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davidtrump

Anti-phishing software

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Anti-phishing software consists of computer programs that attempt to identify phishing content contained in websites, e-mail, or other forms used to accessing data (usually from the internet) and block the content, usually with a warning to the user (and often an option to view the content regardless). It is often integrated with web browsers and email clients as a toolbar that displays the real domain name for the website the viewer is visiting, in an attempt to prevent fraudulent websites from masquerading as other legitimate websites.

Most popular web browsers comes with built-in anti-phishing and anti-malware protection services, but almost none of the alternate web browsers have such protections.

Password managers can also be used to help defend against phishing, as can some mutual authentication techniques.

Notable client-based anti-phishing programs
avast!
Avira Premium Security Suite
Earthlink ScamBlocker (discontinued)
eBay Toolbar
ESET Smart Security
GeoTrust TrustWatch
Google Safe Browsing (used in Mozilla Firefox, Google Chrome, Opera, Safari, and Vivaldi)
Kaspersky Internet Security
McAfee SiteAdvisor
Mozilla Thunderbird - e-mail client which warns users of e-mails which may be part of an e-mail scam.
Netcraft Toolbar
Netscape
Norton 360
Norton Internet Security
PhishTank SiteChecker
PineApp Mail-SeCure
Quick Heal
SmartScreen Filter (used in Microsoft Edge and Internet Explorer)
Windows Mail - default Windows Vista e-mail client
WOT (Web Of Trust) - browser extension

 

Service-based anti-phishing
Area 1 Security
Google Safe Browsing
OpenDNS
PhishTank

Anti-phishing effectiveness
A study conducted by 3Sharp (a company that helps businesses manage demo content) and released on September 27, 2006 tested the ability of eight anti-phishing solutions to block known phishing sites, warn about phishing sites, and allow legitimate sites. The study, commissioned by Microsoft and titled "Gone Phishing: Evaluating Anti-Phishing Tools for Windows", concluded that Internet Explorer and Netcraft Toolbar were the most effective anti-phishing tools.

A later independent study conducted by Carnegie Mellon University CyLab titled "Phinding Phish: An Evaluation of Anti-Phishing Toolbars" and released November 13, 2006 tested the ability of ten anti-phishing solutions to block or warn about known phishing sites and not block or warn about legitimate sites (not exhibit false-positives), as well as the usability of each solution. Of the solutions tested, Netcraft Toolbar, EarthLink ScamBlocker and SpoofGuard were able to correctly identify over 75% of the sites tested, with Netcraft Toolbar receiving the highest score without incorrectly identifying legitimate sites as phishing. Severe problems were however discovered using SpoofGuard, and it incorrectly identified 38% of the tested legitimate sites as phishing, leading to the conclusion that "such inaccuracies might nullify the benefits SpoofGuard offers in identifying phishing sites." Google Safe Browsing (which has since been built into Firefox) and Internet Explorer both performed well, but when testing ability to detect fresh phishes Netcraft Toolbar scored as high as 96%, while Google Safe Browsing scored as low as 0%, possibly due to technical problems with Google Safe Browsing. The testing was performed using phishing data obtained from Anti-Phishing Working Group, PhishTank, and an unnamed email filtering vendor.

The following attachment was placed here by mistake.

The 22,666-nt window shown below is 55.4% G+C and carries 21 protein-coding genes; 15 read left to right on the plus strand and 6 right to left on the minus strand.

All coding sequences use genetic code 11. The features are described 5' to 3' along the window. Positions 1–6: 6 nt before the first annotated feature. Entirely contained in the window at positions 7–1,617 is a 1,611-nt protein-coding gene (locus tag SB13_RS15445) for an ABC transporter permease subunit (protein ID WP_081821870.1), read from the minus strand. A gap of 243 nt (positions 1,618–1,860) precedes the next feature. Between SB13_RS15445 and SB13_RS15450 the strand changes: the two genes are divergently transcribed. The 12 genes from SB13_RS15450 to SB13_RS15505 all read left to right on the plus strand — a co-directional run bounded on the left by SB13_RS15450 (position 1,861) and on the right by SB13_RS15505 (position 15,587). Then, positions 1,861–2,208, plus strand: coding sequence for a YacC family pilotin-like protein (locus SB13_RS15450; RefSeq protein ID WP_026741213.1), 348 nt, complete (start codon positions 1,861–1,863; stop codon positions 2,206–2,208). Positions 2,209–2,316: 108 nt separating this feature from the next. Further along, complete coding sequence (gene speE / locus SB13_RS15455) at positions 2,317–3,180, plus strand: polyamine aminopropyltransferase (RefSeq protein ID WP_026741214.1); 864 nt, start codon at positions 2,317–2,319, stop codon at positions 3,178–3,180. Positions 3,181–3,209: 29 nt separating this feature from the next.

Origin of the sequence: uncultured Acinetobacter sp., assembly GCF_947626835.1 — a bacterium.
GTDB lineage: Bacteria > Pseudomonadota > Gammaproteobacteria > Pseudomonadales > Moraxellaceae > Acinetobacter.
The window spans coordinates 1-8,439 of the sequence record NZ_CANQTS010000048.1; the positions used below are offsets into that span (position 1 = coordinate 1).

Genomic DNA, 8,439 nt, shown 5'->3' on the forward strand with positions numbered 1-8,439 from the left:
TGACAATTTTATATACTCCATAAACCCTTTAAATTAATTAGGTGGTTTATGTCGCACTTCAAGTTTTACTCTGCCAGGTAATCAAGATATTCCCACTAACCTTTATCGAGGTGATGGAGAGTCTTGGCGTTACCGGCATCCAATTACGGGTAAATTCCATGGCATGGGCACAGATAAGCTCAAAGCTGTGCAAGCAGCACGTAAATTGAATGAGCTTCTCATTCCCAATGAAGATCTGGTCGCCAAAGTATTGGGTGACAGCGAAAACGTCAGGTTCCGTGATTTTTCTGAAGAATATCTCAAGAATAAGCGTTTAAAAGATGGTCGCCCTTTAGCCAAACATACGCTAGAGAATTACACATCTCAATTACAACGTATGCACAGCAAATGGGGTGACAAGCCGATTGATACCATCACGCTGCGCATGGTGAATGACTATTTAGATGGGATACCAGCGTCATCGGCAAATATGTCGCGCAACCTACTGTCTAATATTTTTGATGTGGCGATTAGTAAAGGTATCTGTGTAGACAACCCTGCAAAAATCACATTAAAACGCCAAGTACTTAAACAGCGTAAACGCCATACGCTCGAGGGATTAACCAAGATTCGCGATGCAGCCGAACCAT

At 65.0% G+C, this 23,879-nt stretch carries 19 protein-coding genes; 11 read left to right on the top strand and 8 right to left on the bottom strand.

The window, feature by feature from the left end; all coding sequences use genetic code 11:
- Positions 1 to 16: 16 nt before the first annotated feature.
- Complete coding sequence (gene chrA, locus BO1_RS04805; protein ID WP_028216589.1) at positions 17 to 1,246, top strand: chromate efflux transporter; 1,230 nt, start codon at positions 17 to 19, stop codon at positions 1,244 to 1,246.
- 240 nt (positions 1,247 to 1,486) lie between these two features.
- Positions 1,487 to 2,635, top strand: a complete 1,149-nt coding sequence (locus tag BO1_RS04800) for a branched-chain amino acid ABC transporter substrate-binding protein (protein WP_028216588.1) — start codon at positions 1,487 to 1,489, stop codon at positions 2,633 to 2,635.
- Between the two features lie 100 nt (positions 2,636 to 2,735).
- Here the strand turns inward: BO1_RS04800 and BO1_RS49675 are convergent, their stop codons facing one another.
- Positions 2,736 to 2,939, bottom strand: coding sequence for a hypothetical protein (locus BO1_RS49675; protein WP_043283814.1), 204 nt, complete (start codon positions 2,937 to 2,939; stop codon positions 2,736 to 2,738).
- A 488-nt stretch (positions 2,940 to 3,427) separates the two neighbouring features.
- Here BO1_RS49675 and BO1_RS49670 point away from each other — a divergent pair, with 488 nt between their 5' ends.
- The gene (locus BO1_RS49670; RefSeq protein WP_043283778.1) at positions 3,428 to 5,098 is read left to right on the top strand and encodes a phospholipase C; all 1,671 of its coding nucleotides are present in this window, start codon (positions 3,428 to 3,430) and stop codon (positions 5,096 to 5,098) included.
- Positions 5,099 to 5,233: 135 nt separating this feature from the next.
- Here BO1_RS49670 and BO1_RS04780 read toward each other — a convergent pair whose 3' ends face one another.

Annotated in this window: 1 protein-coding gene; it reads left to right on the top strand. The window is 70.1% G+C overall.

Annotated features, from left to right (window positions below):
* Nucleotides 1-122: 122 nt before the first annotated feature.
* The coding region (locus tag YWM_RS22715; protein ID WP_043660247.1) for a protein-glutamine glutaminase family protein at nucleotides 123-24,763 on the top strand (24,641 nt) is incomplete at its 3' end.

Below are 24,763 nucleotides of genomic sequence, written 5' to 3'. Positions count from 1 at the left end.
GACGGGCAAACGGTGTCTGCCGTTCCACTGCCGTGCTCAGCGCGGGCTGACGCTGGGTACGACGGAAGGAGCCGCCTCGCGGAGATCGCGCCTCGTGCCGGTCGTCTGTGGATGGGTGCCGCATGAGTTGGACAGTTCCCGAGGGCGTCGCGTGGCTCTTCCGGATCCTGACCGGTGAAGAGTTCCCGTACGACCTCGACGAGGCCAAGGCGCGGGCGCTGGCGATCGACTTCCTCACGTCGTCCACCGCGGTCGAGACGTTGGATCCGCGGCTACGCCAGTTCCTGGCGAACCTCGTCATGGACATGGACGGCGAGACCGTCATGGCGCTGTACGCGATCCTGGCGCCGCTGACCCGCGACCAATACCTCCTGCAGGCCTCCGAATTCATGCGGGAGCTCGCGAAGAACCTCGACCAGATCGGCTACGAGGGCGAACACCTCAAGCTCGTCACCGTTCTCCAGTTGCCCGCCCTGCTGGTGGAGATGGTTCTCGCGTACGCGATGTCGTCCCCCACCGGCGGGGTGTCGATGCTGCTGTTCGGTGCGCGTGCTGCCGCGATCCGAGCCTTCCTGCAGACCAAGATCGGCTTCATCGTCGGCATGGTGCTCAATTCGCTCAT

The latest study, conducted by SmartWare for Mozilla and released November 14, 2006, concluded that the anti-phishing filter in Firefox was more effective than Internet Explorer by over 10%. The results of this study have been questioned by critics, noting that the testing data was sourced exclusively from PhishTank, which itself is an anti-phishing provider. The study only compared Internet Explorer and Firefox, leaving out (among others) Netcraft Toolbar and the Opera browser, both of which use data from PhishTank in their anti-phishing solutions. This has led to speculations that, with the limited testing data, both Opera and Netcraft Toolbar would have gotten a perfect score had they been part of the study.

While the two directly aforementioned reports were released only one day apart, Asa Dotzler, Director of Community Development at Mozilla, has responded to the criticism of the Mozilla-commissioned report by saying, "so you're agreeing that the most recent legitimate data puts Firefox ahead. Good enough for me."

Since these studies were conducted, both Microsoft and Opera Software have started licensing Netcraft's anti-phishing data, bringing the effectiveness of their browser's built-in anti-phishing on par with Netcraft Toolbar and beyond.

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